The scars have yet to heal from baseball’s first unwritten rule controversy in 2018, but we might already have another on our hands. In the fifth inning of Wednesday’s game, Los Angeles Angels shortstop Andrelton Simmons bunted to break up a no-hitter against Cleveland Indians ace Corey Kluber.
With one out in the inning, Simmons noticed third baseman José Ramírez was playing deeper than usual. On the first pitch, Simmons bunted the ball down the third base line. Simmons was fast enough to beat out Ramírez’s throw. Just like that, Kluber’s no-hitter was over.
The hit seemed to throw Kluber off his game for the rest of the inning. After striking out Luis Valbuena, Kluber allowed a game-tying two-run home run to Shohei Ohtani. The next batter, Martin Maldonado, drove a ball deep off the wall in center, but was thrown out at second after Bradley Zimmer played the ball perfectly. After not hitting Kluber all game, the Angels managed to make hard contract against him twice after Simmons’ bunt.
Simmons’ run proved important too as the Angels would win 3-2 in 13 innings on Zack Cozart’s walk-off home run.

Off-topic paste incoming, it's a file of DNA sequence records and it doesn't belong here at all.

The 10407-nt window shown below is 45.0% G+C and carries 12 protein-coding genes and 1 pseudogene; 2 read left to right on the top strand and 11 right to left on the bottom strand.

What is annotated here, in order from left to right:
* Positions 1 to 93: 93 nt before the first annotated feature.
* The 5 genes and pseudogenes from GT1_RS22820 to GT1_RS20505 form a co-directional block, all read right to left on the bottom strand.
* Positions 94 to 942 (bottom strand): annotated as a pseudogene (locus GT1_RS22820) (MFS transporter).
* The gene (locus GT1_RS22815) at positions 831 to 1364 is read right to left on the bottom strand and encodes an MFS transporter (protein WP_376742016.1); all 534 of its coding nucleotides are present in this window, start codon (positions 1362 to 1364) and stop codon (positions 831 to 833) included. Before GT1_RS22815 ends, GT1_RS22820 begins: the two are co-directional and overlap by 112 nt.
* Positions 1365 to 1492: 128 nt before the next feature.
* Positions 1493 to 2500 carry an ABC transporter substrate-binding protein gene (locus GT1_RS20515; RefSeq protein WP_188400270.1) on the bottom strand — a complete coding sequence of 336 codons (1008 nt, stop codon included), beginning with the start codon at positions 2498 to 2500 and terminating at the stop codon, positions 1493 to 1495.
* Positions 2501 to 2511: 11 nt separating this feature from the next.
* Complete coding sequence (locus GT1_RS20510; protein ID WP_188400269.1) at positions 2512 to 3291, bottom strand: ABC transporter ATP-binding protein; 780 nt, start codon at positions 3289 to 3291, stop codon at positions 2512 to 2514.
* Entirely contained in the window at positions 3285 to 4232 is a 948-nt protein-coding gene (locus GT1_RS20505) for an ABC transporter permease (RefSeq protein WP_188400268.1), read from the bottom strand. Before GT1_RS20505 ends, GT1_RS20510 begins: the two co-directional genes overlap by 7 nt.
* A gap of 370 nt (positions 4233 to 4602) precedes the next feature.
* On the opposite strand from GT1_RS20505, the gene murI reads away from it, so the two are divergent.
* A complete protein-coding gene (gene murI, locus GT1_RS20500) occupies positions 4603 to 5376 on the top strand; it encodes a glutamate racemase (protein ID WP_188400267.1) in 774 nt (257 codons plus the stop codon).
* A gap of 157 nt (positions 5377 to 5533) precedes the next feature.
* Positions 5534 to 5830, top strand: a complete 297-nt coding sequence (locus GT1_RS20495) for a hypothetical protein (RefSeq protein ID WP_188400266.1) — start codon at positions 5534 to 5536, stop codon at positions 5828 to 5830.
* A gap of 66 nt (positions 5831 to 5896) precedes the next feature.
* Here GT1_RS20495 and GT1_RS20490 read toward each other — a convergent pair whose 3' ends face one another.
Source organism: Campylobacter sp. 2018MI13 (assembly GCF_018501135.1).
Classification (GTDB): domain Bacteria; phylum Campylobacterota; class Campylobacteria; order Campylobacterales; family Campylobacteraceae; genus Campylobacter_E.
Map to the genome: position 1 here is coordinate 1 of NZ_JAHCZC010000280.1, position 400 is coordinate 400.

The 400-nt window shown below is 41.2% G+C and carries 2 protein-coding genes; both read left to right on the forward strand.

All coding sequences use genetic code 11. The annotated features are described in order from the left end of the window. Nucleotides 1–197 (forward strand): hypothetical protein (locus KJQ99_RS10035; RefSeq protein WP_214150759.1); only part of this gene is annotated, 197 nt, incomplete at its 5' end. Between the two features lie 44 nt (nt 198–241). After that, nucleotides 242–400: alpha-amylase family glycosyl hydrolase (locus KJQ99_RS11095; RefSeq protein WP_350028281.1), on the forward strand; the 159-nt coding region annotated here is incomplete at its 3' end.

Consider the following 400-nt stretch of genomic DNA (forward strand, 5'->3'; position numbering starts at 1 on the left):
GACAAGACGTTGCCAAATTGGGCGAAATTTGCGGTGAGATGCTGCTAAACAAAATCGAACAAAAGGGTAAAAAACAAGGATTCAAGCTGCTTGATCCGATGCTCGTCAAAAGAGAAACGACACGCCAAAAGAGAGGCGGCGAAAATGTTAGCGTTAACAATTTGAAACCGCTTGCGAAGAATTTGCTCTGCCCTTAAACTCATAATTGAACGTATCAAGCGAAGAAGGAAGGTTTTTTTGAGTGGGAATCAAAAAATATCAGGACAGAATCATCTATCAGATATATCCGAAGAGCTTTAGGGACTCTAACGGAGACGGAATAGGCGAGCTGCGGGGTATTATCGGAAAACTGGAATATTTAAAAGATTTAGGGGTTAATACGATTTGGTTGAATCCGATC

Simmons’ tactic is considered a no-no among baseball purists. They believe it’s cheap to try and bunt for a hit during a no-hitter. If someone is going to play spoiler, they should do it while swinging the bat.
But Simmons proved why that line of thinking is foolish. Simmons’ job as a hitter is to get on base. His larger job, as a member of the Angels, is to win the game. His bunt hit put the Angels in a better position to do that. Without it, they would not have tied things up in the fifth inning.
It also wasn’t a cheap play. Simmons wisely realized Ramírez was playing too far back at third. He saw an opportunity to take advantage of Cleveland’s defensive set-up and it worked. Simmons should be applauded for his smarts.
The Minnesota Twins were involved in a somewhat similar situation Sunday. With pitcher Jose Berrios working on a one-hitter in the ninth, Baltimore Orioles catcher Chance Sisco dropped down a bunt to beat the shift with his team trailing by seven runs. The Twins were not happy, saying it was “not a good play” and “not good for baseball.”
The public opinion in that instance was that the Twins were in the wrong. If the team was still employing a shift up by seven runs, Sisco was allowed to try and take advantage of that. Also, people recognized that bunting during a one-hitter when your team is trailing is a dumb unwritten rule that the Twins made up so they could justify their anger.
While some fans — and maybe some Cleveland players — will be mad, Simmons gave his team a much better chance to win the game with his quick-thinking. Is he really going to care that people think his hit was cheap if it gets the Angels a small step closer to the postseason?
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Chris Cwik is a writer for Yahoo Sports. Have a tip? Email him at firstname.lastname@example.org or follow him on Twitter! Follow @Chris_Cwik
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